The coronavirus pandemic may have altered how many people in the United States view the poor, according to new research published in the Journal of Experimental Social Psychology. The study indicates that people became more likely to blame external factors for poverty and less likely to blame personal failings after the outbreak of the virus.Based on their previous research, the authors of the new study had reason to believe that the pandemic might alter attitudes about the poor and inequality.“My co-authors and I recently published a paper in Nature Human Behavior in which we found that one r…
Oklahoma doctor warns ‘unless we have a smart Thanksgiving we’re going to have a sad Christmas’
Things are so bad in Oklahoma that one doctor is warning the holidays are going to be particularly bad for families who will be mourning loved ones.
Speaking to MSNBC on Monday, NBC News reporter Morgan Chesky said that daily COVID-19 infections have gone up 140 percent while hospitalizations have increased in the state by 130 percent, so far.
"We're seeing cases of patients having to wait up to 24 hours just to get a bed," said Chesky. "And we know that staffing, they are fatigued and worn down simply because the numbers keep going up in spite of the fact that the CDC has recommended not to travel, we know that people all across the nation are going ahead and packing the airports, attending the mass gatherings."
Delayed transition now causing problems in FBI getting permanent clearance for Biden’s national security
President-elect Joe Biden has announced that the delayed transition isn't a problem and that he and his team will ultimately be fine. But experts have questioned how it couldn't be an inconvenience that would lead to problems for incoming national security and public health officials, The Atlantic reported Monday.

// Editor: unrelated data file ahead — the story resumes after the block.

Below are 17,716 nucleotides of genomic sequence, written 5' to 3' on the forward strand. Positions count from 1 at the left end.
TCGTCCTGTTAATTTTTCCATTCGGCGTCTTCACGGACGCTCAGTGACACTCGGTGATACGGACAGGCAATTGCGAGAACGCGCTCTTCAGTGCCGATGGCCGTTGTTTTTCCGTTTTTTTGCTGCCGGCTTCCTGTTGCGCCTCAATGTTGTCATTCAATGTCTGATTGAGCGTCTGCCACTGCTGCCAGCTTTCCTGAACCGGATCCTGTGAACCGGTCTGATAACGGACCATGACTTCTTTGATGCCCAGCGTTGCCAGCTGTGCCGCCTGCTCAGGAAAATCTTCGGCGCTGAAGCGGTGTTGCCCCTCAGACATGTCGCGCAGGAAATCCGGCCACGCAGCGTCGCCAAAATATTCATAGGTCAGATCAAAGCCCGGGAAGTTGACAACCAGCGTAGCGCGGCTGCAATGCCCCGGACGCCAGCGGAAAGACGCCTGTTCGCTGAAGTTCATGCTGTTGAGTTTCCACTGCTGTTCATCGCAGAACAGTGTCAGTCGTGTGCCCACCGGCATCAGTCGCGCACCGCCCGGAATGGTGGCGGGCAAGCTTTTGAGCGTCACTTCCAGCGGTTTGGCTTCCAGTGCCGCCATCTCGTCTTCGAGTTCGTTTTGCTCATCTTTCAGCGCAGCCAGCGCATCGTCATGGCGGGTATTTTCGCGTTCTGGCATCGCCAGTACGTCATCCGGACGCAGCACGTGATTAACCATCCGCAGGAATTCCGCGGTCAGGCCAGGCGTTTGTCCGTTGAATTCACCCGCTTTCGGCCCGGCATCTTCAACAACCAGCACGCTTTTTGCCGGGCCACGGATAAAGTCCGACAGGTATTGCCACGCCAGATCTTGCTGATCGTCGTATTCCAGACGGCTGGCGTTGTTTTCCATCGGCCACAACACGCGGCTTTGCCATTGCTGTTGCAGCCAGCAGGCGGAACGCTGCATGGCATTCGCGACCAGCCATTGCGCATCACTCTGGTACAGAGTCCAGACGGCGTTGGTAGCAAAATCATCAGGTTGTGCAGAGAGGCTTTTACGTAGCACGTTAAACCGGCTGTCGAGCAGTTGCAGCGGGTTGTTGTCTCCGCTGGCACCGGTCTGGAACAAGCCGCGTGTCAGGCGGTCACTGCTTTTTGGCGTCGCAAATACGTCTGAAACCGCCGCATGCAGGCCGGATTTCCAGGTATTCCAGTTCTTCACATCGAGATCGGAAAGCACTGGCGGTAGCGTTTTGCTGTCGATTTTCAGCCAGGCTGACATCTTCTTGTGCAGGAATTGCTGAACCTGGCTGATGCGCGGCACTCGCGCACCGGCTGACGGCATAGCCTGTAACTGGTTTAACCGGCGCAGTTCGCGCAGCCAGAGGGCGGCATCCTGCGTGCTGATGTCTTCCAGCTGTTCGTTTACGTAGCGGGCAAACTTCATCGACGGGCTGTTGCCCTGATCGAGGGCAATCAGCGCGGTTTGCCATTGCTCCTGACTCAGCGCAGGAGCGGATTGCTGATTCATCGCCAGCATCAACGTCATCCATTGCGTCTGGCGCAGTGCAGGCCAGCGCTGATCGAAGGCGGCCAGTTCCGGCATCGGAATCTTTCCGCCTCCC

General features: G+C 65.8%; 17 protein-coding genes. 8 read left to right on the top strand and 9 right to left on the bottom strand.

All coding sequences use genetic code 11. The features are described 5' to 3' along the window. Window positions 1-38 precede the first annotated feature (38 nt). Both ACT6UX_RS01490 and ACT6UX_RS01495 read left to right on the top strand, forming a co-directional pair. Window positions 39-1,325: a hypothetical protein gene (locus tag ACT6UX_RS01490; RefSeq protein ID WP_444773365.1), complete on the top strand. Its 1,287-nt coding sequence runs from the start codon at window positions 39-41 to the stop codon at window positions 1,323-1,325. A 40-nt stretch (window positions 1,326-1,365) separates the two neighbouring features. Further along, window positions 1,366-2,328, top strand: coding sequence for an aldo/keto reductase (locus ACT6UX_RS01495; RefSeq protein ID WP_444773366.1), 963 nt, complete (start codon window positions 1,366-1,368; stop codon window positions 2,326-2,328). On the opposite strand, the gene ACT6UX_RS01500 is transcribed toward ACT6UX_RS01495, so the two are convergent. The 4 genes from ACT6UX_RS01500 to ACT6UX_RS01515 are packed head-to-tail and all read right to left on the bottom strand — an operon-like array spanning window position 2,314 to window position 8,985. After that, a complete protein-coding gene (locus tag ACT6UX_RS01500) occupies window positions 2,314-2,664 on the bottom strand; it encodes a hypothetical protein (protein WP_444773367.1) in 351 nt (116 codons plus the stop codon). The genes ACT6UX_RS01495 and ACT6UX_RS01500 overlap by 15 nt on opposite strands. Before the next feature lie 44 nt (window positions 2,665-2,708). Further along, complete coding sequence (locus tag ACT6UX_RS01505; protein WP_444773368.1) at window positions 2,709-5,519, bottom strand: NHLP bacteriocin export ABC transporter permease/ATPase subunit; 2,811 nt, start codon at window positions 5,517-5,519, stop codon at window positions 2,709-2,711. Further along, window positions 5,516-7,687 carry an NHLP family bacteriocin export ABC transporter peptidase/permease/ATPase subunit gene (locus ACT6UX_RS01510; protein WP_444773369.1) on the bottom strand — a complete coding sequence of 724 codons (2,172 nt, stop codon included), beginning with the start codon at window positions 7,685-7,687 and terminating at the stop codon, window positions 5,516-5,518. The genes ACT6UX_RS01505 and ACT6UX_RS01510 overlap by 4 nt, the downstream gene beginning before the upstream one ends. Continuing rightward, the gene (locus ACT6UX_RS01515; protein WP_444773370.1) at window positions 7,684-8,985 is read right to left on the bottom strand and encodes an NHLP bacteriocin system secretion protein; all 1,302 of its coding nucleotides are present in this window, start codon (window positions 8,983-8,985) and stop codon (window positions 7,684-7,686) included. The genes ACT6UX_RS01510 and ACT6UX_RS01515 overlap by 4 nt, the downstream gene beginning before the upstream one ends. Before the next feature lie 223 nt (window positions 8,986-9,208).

Biden has worked to raise money for the transition, telling supporters that since they don't have access to the funds for incoming presidents, that they need donations to make it.
Terrorism expert details the rise — and fall — of Trump’s death cult
In 1978 cult leader Jim Jones convinced 909 of his brainwashed followers in Jonestown, Guyana to drink cyanide-laced Kool Aid and kill themselves. Since that shocking collective suicide, the term “drinking the Kool Aid” has become a metaphor for anyone who has been seduced by someone else to do something irrational or self-injurious.
Flash forward to 2020, when Republican senator Bob Corker fretted of Trump’s takeover of the Republican Party: “It’s becoming a cultish thing, isn’t it? It’s not a good place for any party to end up with a cultlike situation.” It is widely accepted even by many Republicans that Trump launched a cult-like movement, one that in this case called on his followers not to drink Kool Aid, but to inject disinfectant to “knock it [Coronavirus] out” and to seek medically unproven and potentially lethal treatments with hydroxychloroquine. As the head of an anti-science cult, Trump openly mocked and attacked medical scientists and encouraged his followers to avoid the advice of his own CDC (Centers for Disease Control) and frontline doctors and nurses. These medical professionals, it should be recalled, pleaded with the public to help them in their desperate fight to save lives by simply wearing masks and practicing social distancing.